The Gospel of Luke was written approximately 25-30 years after Jesus died. The story we hear today was written with the benefit of years of reflection. This Easter season we are in the midst of an epic story that is still being written, a story that each of us has a role in and can consciously choose to help create. Like the story of Jesus, it is a story filled with death, fear, uncertainty and confusion. It’s also a story of God’s faithfulness and presence, hope, new life, and insight.
The question is: can we see the grace? Can we see and share the story of grace? Yes, the story of the pandemic is political and emotional. Right now, it feels like it’s also a detective story as scientists race to discover a vaccine. A generation from now, in 2050, what stories do we hope will be told about the time we find ourselves in now?
The good news is that we have the opportunity right now to welcome the Risen Christ into our story, into our journey that we might be instruments of that grace. We can be like the two on the road to Emmaus and share our sadness, our disappointments, our frustrations with God and know that we are being heard. We can place our current story within the larger story of God’s faithfulness.
At this moment, you and I are likely not going to be making new friends walking along the road, even in friendly Annisquam. We are likely not inviting new friends (or even old friends) into our homes. We don’t even know when we will be breaking bread again around the table with family or friends. These common everyday ways that we encounter grace in our midst are not available to us right now. How we long for them.
But there are other ways we can be part of writing a larger story; Other ways to invite Jesus to walk with us and to join us at the table, to help us make sense of what’s going on in the world and in our lives, to write a new story. The Risen Christ knows no boundaries. We can meet him alone in our rooms in prayer and meditation. We can meet him sitting with a cup of coffee at breakfast or at the beach. We can meet him in the beauty of a spring day. We can meet him when we go out of our way to reach out to someone in need. We can even meet him on Zoom. All that is required is our openness, our invitation to the Risen Christ to be known to us. When we pause to reflect on the ways that we meet the Risen Christ, when we reflect on how we see God in our lives and discuss and share this with others – when we tell the story of the Good News our faith is strengthened and our hope is renewed.
One of my most beloved teachers, Frank Ostaseski created Five Precepts, spiritual practices to guide those who work with the dying, which also can be applied to our daily lives. His first precept “Welcome Everything. Push Away Nothing.” sounds like guidance the Risen One might have given the two on the road. Perhaps you will also find it useful, especially now. Ostaseski writes “In welcoming everything we don’t have to like what’s arising. It’s actually not our job to approve or disapprove. It’s our task to trust, to listen, to pay careful attention to the changing experience. At the deepest level, we are being asked to cultivate a fearless receptivity. This is a journey of continuous discovery in which we will always be entering new territory. We have no idea how it will turn out. We find a balance. The journey is a mystery we need to live into, opening, risking, and forgiving constantly.”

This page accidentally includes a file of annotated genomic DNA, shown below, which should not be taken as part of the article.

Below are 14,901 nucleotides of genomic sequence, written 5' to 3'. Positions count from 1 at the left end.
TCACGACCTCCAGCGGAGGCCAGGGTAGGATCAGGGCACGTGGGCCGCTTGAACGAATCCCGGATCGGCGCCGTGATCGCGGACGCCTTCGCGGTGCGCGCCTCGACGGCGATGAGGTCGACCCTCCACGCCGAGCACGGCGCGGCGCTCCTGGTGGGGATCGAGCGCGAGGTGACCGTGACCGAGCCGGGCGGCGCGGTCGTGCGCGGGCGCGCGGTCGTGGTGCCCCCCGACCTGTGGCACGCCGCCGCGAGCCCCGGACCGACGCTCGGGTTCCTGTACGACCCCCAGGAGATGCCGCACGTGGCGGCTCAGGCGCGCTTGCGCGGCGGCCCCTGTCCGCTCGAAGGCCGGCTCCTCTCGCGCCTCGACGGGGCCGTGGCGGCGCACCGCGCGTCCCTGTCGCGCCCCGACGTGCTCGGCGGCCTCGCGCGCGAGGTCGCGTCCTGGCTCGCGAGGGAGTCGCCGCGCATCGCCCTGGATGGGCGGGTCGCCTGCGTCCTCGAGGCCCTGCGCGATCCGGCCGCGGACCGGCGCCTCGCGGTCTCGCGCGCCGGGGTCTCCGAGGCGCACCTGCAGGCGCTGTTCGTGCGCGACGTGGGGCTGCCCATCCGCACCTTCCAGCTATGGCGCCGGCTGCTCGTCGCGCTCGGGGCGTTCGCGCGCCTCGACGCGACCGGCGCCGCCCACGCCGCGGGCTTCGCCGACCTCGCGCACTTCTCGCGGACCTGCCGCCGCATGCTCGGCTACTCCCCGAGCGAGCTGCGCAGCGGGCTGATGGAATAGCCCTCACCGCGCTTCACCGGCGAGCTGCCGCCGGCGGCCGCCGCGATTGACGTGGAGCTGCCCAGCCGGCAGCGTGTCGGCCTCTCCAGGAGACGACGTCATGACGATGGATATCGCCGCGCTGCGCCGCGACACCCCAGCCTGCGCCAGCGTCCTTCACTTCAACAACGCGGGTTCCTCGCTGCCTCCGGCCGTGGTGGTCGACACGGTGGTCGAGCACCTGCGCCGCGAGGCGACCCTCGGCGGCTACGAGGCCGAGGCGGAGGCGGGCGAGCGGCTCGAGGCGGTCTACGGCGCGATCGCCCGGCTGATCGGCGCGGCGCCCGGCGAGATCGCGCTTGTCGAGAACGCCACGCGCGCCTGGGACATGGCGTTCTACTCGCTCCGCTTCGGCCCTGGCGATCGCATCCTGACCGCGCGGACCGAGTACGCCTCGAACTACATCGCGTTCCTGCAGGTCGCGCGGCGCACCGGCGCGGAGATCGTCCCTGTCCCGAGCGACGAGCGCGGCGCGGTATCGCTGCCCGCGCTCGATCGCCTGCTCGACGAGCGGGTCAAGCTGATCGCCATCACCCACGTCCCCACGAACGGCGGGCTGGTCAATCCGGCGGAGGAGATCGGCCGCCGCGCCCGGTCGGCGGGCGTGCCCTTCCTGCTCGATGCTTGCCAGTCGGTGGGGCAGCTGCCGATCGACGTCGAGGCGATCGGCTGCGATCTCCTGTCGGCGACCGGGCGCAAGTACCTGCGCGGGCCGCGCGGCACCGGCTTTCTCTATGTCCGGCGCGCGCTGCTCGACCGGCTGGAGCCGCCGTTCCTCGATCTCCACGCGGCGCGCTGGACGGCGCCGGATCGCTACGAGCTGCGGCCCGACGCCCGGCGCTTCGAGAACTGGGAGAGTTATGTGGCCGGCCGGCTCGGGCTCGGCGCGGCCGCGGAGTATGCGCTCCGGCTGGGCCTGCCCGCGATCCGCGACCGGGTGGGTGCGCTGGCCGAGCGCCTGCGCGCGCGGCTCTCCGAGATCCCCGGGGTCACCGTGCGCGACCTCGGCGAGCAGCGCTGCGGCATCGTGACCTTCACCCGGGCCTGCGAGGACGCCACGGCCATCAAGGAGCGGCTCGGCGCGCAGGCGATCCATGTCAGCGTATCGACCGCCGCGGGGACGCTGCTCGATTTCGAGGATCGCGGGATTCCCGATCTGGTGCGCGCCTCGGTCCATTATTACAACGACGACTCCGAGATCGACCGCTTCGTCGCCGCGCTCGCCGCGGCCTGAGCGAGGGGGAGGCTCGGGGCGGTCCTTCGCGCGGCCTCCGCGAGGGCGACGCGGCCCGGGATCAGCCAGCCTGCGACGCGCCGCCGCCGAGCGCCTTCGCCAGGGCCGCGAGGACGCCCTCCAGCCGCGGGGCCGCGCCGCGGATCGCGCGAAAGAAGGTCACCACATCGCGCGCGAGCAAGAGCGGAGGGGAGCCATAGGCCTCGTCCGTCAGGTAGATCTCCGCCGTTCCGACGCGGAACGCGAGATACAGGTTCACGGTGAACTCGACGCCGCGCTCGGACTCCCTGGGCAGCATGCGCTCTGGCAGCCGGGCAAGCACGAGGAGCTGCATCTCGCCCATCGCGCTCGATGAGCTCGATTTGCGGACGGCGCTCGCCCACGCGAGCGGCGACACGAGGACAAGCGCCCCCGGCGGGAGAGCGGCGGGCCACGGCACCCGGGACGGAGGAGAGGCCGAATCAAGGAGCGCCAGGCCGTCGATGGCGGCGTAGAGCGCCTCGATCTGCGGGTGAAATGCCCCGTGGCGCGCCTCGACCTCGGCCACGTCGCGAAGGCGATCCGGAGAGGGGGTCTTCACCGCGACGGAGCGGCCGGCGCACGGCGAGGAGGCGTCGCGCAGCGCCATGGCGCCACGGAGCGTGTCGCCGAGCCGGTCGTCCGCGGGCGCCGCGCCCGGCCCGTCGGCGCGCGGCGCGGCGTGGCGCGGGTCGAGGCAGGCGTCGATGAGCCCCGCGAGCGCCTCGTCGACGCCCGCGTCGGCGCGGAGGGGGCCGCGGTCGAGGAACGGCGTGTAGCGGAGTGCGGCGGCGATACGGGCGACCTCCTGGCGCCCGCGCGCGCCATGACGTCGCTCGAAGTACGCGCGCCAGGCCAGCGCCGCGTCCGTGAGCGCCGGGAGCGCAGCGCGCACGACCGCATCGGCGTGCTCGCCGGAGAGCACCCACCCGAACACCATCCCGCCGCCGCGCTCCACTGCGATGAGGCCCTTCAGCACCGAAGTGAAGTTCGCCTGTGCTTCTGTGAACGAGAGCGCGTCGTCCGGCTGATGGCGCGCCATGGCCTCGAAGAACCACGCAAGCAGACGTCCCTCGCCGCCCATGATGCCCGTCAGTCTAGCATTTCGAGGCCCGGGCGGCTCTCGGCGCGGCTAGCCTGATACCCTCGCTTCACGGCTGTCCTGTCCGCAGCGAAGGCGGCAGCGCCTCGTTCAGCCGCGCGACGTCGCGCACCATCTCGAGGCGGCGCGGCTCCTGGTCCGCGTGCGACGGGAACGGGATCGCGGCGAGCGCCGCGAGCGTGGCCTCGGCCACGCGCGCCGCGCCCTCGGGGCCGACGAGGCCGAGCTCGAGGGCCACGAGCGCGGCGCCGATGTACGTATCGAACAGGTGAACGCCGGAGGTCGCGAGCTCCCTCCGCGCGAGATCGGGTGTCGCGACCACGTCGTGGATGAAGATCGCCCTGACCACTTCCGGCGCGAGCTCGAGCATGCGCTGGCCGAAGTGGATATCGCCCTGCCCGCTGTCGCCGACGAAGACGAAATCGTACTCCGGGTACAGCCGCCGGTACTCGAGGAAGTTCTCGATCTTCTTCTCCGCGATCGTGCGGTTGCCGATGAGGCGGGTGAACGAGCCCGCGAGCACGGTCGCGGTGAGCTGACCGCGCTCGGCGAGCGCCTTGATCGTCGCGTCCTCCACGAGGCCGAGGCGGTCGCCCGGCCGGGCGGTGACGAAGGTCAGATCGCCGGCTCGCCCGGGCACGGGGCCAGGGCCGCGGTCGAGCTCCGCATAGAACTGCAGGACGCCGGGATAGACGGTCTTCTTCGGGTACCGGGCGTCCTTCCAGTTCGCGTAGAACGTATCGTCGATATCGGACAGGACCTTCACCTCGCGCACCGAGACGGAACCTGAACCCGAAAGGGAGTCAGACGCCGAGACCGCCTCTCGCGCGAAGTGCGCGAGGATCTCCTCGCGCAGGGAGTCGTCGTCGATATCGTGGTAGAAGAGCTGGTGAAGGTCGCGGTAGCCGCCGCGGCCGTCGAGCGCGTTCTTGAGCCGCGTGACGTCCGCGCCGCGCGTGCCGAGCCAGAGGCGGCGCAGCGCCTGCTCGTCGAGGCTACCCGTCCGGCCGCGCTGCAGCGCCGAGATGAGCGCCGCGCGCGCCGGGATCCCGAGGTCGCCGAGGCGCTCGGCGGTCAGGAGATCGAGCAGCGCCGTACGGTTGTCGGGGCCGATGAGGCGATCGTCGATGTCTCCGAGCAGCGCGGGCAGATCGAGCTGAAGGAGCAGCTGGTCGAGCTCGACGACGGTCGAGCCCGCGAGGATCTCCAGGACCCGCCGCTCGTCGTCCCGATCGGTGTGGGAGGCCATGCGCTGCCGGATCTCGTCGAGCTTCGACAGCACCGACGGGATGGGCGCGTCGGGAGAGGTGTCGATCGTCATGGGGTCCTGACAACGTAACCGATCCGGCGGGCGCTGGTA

To see, share, tell, and co-create the larger story of what God is doing at this time, it’s important that we are conscious about where we are getting the material for our stories. If we are spending more time with CNN, Fox, the Boston Globe and the New York Times than we are in prayer, meditation, thoughtful conversation, time in nature, creative activities, compassionate service or sacred reading (whether from the Bible, the mystics, or others -I am happy to make a suggestion if you need it) – it may be a challenge to see, tell, and be part of the story of the grace of this time.
By our gathering each Sunday, we take an important step – we re-enter the story of God’s faithfulness and offer our response. Here and now, you and I are continuing the story of the two on the road. At a time such as this, we are called to find creative ways to invite Jesus to stay with us a little longer – to dwell with him in whatever ways we can – so that we can find hope and become bearers of Good News for others. Our stories – the stories of our lives, the story of this pandemic – have miles to go.
After the Risen Lord appeared to his disciples, the world was never the same. In all likelihood, after this pandemic, we won’t be the same either. Through the grace and presence of the Risen Christ in our lives, may we see, share, tell, and co-create a new story, a larger story, a story of grace, that gives hope to the world. Amen.